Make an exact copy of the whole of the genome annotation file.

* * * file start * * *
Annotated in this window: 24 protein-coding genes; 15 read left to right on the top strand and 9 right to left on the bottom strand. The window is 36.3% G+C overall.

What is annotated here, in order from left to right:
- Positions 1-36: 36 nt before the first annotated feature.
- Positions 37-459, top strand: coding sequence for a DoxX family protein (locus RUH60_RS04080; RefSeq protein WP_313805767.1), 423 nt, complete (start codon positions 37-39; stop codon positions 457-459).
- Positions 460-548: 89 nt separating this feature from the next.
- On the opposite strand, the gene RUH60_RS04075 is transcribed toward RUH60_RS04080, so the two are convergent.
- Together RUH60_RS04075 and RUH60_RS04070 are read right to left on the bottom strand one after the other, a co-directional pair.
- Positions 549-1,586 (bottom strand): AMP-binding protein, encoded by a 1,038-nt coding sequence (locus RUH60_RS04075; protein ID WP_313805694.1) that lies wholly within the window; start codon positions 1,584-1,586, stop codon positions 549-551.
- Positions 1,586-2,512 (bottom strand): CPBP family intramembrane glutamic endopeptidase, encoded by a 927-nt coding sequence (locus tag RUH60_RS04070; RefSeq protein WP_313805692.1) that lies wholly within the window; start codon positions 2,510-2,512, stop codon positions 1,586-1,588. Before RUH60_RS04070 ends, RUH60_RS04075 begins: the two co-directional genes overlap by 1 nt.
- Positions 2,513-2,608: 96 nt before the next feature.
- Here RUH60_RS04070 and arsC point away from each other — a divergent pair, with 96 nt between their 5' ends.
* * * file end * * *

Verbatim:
Annotated in this window: 24 protein-coding genes; 15 read left to right on the top strand and 9 right to left on the bottom strand. The window is 36.3% G+C overall.

What is annotated here, in order from left to right:
- Positions 1-36: 36 nt before the first annotated feature.
- Positions 37-459, top strand: coding sequence for a DoxX family protein (locus RUH60_RS04080; RefSeq protein WP_313805767.1), 423 nt, complete (start codon positions 37-39; stop codon positions 457-459).
- Positions 460-548: 89 nt separating this feature from the next.
- On the opposite strand, the gene RUH60_RS04075 is transcribed toward RUH60_RS04080, so the two are convergent.
- Together RUH60_RS04075 and RUH60_RS04070 are read right to left on the bottom strand one after the other, a co-directional pair.
- Positions 549-1,586 (bottom strand): AMP-binding protein, encoded by a 1,038-nt coding sequence (locus RUH60_RS04075; protein ID WP_313805694.1) that lies wholly within the window; start codon positions 1,584-1,586, stop codon positions 549-551.
- Positions 1,586-2,512 (bottom strand): CPBP family intramembrane glutamic endopeptidase, encoded by a 927-nt coding sequence (locus tag RUH60_RS04070; RefSeq protein WP_313805692.1) that lies wholly within the window; start codon positions 2,510-2,512, stop codon positions 1,586-1,588. Before RUH60_RS04070 ends, RUH60_RS04075 begins: the two co-directional genes overlap by 1 nt.
- Positions 2,513-2,608: 96 nt before the next feature.
- Here RUH60_RS04070 and arsC point away from each other — a divergent pair, with 96 nt between their 5' ends.